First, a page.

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Indonesia, Philippines and Malaysia to follow up on agreed joint action against hostage situations

The defense ministers of Indonesia, the Philippines and Malaysia will hold another meeting in Kuala Lumpur on Tuesday (11/07) to further discuss joint measures in hostage situations along border areas, Indonesia’s foreign minister said.

The three neighboring countries made an agreement to heighten security along border areas with joint patrols during a meeting between the defense ministers in Yogyakarta in early May.

“We will not start from nothing because there has been a joint understanding followed by standard operating procedures reached by the military commanders of the three countries,” Retno Marsudi said on Monday.

“We hope there will be a concrete measure that could immediately be implemented.”

In two separate attacks, seven of the 13 Indonesian crew members aboard a tugboat and barge were abducted by two groups affiliated with the Abu Sayyaf rebel group in the Sulu Sea, southern Philippines, late last month.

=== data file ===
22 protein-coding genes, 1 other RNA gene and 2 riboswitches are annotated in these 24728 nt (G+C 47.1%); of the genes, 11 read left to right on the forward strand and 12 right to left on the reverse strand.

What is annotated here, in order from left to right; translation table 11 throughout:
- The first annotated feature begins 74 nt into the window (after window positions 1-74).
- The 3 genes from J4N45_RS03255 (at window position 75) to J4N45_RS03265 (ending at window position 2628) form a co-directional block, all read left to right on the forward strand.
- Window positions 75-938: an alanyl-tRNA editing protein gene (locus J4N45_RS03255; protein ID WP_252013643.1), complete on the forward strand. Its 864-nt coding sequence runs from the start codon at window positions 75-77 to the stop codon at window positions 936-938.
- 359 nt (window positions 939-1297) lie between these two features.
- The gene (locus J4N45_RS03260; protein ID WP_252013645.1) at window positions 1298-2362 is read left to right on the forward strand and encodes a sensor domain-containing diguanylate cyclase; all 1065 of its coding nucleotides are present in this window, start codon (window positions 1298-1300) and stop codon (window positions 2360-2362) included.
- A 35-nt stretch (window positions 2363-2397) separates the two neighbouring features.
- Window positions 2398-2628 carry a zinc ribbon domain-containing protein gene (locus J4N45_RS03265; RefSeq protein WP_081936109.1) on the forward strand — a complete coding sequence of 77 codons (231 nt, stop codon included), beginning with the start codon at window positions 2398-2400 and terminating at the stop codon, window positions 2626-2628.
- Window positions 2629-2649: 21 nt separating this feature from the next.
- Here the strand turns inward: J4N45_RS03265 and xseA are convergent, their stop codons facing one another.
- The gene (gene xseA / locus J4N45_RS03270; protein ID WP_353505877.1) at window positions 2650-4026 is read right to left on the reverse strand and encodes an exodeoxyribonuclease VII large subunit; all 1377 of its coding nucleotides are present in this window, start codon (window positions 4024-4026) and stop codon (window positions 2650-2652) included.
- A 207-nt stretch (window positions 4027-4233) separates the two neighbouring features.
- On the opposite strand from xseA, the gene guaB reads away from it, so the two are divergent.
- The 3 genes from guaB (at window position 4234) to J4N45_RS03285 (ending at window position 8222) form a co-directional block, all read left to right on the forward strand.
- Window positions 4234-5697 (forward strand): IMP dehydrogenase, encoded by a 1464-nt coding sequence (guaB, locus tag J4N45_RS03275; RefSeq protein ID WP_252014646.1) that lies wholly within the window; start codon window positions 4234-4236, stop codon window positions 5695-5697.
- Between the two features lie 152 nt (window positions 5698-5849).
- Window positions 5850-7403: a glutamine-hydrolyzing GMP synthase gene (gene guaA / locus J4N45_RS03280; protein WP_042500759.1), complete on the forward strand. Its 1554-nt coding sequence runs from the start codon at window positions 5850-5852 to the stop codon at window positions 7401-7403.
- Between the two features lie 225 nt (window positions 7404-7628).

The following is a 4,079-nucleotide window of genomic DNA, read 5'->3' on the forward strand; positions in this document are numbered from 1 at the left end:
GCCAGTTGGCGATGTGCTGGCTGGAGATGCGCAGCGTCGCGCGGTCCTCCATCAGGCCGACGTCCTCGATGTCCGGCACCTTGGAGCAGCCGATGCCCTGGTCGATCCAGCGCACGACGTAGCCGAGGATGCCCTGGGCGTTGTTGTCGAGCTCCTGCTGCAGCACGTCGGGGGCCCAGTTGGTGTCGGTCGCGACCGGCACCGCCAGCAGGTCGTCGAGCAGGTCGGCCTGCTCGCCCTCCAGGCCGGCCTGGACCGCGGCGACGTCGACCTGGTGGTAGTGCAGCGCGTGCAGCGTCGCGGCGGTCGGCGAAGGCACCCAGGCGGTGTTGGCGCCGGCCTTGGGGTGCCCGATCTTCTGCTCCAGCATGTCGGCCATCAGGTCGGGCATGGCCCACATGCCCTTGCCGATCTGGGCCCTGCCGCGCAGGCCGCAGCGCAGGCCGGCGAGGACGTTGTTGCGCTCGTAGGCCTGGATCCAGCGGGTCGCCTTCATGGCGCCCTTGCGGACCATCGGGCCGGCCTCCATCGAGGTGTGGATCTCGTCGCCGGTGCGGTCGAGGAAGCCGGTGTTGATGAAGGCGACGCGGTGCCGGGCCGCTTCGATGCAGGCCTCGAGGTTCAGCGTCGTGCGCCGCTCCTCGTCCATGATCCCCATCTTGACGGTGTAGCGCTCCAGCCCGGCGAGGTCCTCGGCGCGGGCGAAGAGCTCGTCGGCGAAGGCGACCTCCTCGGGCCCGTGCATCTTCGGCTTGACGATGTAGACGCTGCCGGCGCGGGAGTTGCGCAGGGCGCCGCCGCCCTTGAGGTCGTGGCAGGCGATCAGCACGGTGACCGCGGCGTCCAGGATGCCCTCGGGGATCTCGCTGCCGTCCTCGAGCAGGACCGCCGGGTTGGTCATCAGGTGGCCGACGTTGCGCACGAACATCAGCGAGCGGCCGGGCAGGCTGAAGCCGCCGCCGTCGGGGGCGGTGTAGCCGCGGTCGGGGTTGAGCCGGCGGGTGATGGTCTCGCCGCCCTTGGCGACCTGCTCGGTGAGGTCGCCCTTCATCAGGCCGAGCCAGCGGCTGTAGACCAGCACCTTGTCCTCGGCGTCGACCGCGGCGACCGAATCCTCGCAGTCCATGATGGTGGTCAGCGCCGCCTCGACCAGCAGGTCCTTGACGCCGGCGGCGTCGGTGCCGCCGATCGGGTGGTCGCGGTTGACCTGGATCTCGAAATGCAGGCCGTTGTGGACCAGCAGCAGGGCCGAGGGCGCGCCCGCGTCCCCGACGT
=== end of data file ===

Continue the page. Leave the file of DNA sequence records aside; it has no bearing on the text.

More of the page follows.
The groups have reportedly demanded a ransom of around 20 million pesos ($421,000) for the return of the Indonesian nationals, who were traveling back to Samarinda, East Kalimantan, at the time. The incident was the third in as many months.

Ten Indonesians were released in early May following a series of negotiations with the Abu Sayyaf group, after they were held hostage for more than a month. Four other Indonesians who were abducted by a different chapter of the group were released ten days later.

Either the Indonesian government or the ship owner from the previous abduction incidents are suspected of paying the ransom demands, a move that some have predicted will allow the situation to continue.

Source: The Jakarta Globe